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NIST Releases Draft Guidance for Ransomware Risk Management
Jun22

NIST Releases Draft Guidance for Ransomware Risk Management

The National Institute of Standards and Technology (NIST) has released a draft Cybersecurity Framework Profile for Ransomware Risk Management to help organizations prevent, respond and recover from ransomware attacks. The Ransomware Profile is intended to be used by organizations that have adopted the NIST Cybersecurity Framework and want to improve their risk postures or any organization that has not yet adopted the Framework but wants to implement a risk management framework to meet ransomware threats. The Ransomware Profile can be used to identify and prioritize opportunities for improving their ransomware resistance. The Ransomware Profile includes a series of steps that should be taken to prevent ransomware attacks and effectively manage ransomware risk. It should be used in conjunction with the NIST Cybersecurity Framework, other NIST guidance, and guidance issued by the Federal Bureau of Investigation and Department of Homeland Security. The Ransomware Profile outlines basic measures that can be implemented to improve defenses against ransomware attacks. These include the...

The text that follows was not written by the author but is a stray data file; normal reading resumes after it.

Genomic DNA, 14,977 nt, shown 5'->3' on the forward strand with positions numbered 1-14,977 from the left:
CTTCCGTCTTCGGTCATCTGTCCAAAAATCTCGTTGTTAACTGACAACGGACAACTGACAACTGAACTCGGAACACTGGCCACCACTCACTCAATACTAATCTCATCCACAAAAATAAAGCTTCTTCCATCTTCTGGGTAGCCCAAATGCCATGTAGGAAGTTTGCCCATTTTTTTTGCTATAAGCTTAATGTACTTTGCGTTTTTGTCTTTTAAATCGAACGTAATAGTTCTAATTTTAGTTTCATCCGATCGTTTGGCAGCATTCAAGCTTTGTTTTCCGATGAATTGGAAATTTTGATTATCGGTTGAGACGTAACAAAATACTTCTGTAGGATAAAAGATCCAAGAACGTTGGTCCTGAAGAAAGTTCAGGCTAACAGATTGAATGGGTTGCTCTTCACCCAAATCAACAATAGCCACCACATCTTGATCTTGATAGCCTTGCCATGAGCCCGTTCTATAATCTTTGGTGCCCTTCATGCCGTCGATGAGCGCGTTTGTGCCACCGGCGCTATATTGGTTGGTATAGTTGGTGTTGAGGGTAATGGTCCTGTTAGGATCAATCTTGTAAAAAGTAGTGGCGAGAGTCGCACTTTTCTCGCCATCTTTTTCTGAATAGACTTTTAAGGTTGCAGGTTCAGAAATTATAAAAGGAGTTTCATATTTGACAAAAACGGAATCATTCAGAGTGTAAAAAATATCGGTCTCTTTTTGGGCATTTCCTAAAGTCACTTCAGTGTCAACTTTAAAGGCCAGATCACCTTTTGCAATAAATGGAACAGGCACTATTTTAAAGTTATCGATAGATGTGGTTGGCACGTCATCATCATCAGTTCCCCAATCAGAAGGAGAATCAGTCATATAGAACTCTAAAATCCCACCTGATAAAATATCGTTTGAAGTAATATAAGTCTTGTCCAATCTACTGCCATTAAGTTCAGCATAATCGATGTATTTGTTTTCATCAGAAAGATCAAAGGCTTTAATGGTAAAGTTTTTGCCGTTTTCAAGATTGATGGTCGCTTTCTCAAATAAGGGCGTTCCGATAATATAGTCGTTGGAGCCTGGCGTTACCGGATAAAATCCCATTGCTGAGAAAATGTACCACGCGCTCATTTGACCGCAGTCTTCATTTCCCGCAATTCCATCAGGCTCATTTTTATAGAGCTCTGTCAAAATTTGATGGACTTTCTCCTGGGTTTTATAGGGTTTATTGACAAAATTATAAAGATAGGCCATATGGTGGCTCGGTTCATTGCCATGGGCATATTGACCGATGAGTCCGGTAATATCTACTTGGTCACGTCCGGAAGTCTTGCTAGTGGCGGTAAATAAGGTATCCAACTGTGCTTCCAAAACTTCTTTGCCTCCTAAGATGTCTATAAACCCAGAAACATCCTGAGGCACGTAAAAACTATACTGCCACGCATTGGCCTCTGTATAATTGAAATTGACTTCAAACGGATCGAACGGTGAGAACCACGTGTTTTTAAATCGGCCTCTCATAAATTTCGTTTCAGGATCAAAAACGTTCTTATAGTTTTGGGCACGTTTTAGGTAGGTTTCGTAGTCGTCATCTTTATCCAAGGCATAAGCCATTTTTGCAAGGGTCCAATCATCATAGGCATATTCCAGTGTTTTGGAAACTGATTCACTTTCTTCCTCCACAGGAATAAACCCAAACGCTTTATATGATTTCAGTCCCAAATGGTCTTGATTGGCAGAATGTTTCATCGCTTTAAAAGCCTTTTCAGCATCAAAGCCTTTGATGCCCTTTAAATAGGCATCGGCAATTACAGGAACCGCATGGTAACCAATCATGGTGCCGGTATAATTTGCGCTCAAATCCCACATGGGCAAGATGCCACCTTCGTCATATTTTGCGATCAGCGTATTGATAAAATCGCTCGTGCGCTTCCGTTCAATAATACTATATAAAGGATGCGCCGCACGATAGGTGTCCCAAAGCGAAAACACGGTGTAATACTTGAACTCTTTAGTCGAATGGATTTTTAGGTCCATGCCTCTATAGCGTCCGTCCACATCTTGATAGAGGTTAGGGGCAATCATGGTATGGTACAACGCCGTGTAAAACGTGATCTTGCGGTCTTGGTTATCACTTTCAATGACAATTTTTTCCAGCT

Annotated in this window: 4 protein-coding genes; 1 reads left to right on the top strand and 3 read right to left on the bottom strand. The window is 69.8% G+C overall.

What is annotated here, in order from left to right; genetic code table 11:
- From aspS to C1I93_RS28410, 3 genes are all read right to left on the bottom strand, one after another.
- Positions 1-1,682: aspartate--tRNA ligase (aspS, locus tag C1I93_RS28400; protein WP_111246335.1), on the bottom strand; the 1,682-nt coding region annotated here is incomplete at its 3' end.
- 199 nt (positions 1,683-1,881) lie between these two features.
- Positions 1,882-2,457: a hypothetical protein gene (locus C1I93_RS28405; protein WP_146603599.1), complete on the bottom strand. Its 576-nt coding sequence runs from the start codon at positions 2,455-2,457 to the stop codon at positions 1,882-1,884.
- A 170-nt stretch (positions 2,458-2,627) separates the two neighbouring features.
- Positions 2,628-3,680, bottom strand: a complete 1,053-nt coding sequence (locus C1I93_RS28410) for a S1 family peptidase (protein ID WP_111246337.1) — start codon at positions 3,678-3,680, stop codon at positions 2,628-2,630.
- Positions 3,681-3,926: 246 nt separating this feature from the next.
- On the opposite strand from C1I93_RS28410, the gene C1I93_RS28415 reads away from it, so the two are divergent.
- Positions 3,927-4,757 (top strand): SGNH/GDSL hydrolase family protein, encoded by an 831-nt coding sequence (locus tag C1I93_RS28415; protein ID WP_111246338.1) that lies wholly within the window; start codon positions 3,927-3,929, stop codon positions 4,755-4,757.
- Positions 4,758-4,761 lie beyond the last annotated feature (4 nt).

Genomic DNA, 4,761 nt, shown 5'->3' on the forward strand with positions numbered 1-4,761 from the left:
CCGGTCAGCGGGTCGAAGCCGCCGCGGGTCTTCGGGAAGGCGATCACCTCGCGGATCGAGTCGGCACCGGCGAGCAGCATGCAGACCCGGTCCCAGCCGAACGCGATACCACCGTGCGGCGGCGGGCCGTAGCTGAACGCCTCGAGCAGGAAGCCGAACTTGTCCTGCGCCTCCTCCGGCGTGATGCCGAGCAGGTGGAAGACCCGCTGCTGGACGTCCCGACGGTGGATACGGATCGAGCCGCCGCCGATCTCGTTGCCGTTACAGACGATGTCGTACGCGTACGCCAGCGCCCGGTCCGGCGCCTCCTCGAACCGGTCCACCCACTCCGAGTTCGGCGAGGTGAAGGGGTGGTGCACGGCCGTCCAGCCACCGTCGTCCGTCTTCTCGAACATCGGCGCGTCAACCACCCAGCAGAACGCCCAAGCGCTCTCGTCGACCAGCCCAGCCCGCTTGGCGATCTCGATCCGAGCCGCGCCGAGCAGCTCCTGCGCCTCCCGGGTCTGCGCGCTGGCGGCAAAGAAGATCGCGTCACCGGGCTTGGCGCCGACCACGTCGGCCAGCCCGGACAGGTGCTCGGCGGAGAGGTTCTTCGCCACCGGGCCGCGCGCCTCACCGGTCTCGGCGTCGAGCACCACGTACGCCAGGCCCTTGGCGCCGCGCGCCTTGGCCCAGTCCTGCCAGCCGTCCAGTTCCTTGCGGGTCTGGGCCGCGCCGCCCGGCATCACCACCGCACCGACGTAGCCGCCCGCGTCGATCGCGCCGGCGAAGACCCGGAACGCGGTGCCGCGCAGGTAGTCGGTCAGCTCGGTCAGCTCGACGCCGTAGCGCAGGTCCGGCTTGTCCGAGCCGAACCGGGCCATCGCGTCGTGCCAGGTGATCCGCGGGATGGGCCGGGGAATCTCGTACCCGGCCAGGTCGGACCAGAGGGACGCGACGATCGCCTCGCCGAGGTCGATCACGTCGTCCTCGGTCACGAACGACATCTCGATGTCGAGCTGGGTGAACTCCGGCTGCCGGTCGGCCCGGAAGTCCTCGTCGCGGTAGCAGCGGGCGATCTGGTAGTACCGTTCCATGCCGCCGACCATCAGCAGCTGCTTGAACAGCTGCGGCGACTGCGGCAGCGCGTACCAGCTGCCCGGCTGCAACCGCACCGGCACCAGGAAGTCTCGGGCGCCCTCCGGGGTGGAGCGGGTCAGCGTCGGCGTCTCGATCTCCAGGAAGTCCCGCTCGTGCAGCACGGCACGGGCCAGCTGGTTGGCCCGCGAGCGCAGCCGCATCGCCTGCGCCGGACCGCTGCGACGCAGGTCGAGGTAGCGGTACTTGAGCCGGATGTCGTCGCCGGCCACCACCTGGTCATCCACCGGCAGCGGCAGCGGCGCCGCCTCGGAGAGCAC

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May 2021 Healthcare Data Breach Report
Jun18

May 2021 Healthcare Data Breach Report

May was the worst month of 2021 to date for healthcare data breaches. There were 63 breaches of 500 or more records reported to the Department of Health and Human Services’ Office for Civil Rights in May. For the past three months, breaches have been reported at a rate of more than 2 per day. The average number of healthcare data breaches per month has now risen to 54.67. May was also the worst month of the year in terms of the severity of breaches. 6,535,130 healthcare records were breached across those 63 incidents. The average number of breached healthcare records each month has now risen to 3,323,116. 17,733,372 healthcare records have now been exposed or impermissibly disclosed so far in 2021 and almost 40 million records (39.87M) have been breached in the past 12 months. Largest Healthcare Data Breaches Reported in April 2021 As was the case in April, there were 19 healthcare data breaches involving 10,000 or more records and 7 of those breaches involved 100,000 or more records. All but one of those breaches was a hacking incident or involved It systems being compromised by...